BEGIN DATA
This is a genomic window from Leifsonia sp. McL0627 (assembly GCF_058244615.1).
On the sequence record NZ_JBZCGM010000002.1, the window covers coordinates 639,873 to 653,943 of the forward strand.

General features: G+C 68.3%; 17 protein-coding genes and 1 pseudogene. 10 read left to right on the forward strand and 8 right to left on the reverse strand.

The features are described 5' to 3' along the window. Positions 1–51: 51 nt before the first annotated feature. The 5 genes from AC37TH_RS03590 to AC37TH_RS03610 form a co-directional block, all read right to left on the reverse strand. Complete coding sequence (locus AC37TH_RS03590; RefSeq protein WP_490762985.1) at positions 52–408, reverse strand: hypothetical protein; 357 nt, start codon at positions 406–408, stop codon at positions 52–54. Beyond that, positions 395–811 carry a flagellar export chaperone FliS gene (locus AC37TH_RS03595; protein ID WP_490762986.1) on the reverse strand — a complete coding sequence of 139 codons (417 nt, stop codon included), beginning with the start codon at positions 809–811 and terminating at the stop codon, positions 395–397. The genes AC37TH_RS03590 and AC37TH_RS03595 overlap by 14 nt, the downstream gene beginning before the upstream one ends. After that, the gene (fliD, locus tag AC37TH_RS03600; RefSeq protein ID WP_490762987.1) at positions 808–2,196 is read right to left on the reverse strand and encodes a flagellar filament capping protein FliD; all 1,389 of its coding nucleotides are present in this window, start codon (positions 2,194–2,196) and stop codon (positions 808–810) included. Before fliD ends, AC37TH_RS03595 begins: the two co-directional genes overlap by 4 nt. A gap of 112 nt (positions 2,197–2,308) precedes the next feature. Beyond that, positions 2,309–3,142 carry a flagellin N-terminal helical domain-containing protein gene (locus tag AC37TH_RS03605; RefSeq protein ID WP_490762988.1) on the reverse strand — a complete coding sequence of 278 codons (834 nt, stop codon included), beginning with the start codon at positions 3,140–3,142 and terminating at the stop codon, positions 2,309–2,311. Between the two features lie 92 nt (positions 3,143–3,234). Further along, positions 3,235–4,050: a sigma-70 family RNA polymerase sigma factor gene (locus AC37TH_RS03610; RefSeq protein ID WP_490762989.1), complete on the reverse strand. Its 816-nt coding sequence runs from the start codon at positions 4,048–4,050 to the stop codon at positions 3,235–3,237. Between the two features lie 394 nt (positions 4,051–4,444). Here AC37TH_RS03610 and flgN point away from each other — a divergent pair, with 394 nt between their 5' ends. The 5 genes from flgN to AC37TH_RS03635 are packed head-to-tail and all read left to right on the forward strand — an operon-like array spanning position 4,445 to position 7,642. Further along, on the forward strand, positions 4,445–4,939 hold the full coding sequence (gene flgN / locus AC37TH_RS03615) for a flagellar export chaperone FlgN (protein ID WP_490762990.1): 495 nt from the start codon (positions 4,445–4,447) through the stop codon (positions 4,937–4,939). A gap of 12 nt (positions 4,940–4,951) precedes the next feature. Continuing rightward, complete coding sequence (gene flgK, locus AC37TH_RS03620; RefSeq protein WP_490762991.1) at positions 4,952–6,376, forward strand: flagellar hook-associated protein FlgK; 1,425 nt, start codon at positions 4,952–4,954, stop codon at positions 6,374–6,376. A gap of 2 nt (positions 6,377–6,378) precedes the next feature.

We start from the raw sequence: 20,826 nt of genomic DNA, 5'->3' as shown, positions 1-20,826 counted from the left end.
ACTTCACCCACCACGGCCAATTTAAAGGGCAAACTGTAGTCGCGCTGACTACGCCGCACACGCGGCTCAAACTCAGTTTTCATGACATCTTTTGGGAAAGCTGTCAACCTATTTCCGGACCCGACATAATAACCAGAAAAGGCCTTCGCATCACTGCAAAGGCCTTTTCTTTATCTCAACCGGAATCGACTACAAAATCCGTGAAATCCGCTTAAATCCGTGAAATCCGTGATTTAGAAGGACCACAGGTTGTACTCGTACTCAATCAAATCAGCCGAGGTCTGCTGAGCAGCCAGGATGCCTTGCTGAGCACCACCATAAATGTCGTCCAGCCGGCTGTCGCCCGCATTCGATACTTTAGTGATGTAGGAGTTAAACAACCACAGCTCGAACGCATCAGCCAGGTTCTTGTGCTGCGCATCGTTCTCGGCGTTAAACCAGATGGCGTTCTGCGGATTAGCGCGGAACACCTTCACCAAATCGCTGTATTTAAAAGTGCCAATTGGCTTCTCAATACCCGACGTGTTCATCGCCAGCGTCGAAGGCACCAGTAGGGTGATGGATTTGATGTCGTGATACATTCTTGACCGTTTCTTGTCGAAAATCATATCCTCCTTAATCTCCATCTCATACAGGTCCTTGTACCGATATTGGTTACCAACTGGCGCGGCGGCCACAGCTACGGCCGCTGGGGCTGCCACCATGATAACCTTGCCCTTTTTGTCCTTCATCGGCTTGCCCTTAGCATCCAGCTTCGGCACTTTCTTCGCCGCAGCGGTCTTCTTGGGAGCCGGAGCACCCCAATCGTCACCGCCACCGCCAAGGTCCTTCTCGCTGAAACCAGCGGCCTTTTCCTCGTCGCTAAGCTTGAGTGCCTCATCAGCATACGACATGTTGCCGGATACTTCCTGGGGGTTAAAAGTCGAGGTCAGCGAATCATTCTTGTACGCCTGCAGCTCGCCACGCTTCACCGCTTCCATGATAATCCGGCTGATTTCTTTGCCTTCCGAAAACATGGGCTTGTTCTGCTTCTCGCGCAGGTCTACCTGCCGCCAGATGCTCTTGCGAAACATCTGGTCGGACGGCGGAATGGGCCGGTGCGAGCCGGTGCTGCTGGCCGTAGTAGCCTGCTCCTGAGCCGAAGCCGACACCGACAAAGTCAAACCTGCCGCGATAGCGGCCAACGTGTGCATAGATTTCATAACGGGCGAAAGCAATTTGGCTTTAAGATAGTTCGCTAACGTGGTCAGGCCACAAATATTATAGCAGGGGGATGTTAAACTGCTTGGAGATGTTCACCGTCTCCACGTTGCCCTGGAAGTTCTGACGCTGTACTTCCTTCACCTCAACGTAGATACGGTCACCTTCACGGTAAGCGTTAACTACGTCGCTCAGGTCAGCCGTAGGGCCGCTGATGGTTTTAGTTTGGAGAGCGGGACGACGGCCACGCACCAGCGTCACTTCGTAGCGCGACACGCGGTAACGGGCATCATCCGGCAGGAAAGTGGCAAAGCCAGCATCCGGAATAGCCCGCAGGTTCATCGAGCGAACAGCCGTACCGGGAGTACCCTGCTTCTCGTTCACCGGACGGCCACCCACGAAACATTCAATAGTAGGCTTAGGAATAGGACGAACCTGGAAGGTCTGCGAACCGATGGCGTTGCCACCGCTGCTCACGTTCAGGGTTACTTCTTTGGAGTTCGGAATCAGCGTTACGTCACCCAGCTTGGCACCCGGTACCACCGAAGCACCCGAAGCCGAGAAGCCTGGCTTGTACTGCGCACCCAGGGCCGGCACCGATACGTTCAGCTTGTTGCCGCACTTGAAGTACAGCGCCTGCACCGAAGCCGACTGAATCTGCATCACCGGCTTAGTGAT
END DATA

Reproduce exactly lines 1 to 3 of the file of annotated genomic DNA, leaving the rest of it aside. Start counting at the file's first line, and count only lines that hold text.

This is a genomic window from Leifsonia sp. McL0627 (assembly GCF_058244615.1).
On the sequence record NZ_JBZCGM010000002.1, the window covers coordinates 639,873 to 653,943 of the forward strand.

General features: G+C 68.3%; 17 protein-coding genes and 1 pseudogene. 10 read left to right on the forward strand and 8 right to left on the reverse strand.